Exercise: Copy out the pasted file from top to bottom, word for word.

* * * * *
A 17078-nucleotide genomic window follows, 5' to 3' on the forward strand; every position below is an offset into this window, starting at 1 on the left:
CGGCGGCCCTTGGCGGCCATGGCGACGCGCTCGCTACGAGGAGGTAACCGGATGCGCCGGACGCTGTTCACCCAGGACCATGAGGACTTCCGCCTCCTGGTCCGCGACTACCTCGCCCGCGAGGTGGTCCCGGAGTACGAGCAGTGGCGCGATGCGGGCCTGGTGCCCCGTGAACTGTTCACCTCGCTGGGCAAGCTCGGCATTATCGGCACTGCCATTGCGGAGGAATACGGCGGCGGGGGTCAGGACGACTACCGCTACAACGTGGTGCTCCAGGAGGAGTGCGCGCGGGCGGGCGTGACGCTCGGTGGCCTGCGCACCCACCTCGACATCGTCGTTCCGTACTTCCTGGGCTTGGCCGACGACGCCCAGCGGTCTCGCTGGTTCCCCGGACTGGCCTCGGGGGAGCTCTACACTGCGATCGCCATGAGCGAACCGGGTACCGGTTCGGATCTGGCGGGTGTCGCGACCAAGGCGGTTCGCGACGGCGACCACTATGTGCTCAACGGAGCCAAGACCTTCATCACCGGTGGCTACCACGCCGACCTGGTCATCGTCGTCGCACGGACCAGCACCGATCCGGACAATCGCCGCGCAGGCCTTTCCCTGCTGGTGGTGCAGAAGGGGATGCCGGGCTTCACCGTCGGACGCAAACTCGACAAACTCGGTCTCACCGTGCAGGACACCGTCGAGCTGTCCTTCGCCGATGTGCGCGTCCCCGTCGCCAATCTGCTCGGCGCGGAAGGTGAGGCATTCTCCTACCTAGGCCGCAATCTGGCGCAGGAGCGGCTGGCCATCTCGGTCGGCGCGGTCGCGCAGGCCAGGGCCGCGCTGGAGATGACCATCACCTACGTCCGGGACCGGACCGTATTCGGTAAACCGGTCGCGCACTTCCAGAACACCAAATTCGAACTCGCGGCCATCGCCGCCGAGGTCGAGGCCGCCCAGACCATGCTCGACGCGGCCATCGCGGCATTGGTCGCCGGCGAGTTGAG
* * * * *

A 17078-nucleotide genomic window follows, 5' to 3' on the forward strand; every position below is an offset into this window, starting at 1 on the left:
CGGCGGCCCTTGGCGGCCATGGCGACGCGCTCGCTACGAGGAGGTAACCGGATGCGCCGGACGCTGTTCACCCAGGACCATGAGGACTTCCGCCTCCTGGTCCGCGACTACCTCGCCCGCGAGGTGGTCCCGGAGTACGAGCAGTGGCGCGATGCGGGCCTGGTGCCCCGTGAACTGTTCACCTCGCTGGGCAAGCTCGGCATTATCGGCACTGCCATTGCGGAGGAATACGGCGGCGGGGGTCAGGACGACTACCGCTACAACGTGGTGCTCCAGGAGGAGTGCGCGCGGGCGGGCGTGACGCTCGGTGGCCTGCGCACCCACCTCGACATCGTCGTTCCGTACTTCCTGGGCTTGGCCGACGACGCCCAGCGGTCTCGCTGGTTCCCCGGACTGGCCTCGGGGGAGCTCTACACTGCGATCGCCATGAGCGAACCGGGTACCGGTTCGGATCTGGCGGGTGTCGCGACCAAGGCGGTTCGCGACGGCGACCACTATGTGCTCAACGGAGCCAAGACCTTCATCACCGGTGGCTACCACGCCGACCTGGTCATCGTCGTCGCACGGACCAGCACCGATCCGGACAATCGCCGCGCAGGCCTTTCCCTGCTGGTGGTGCAGAAGGGGATGCCGGGCTTCACCGTCGGACGCAAACTCGACAAACTCGGTCTCACCGTGCAGGACACCGTCGAGCTGTCCTTCGCCGATGTGCGCGTCCCCGTCGCCAATCTGCTCGGCGCGGAAGGTGAGGCATTCTCCTACCTAGGCCGCAATCTGGCGCAGGAGCGGCTGGCCATCTCGGTCGGCGCGGTCGCGCAGGCCAGGGCCGCGCTGGAGATGACCATCACCTACGTCCGGGACCGGACCGTATTCGGTAAACCGGTCGCGCACTTCCAGAACACCAAATTCGAACTCGCGGCCATCGCCGCCGAGGTCGAGGCCGCCCAGACCATGCTCGACGCGGCCATCGCGGCATTGGTCGCCGGCGAGTTGAG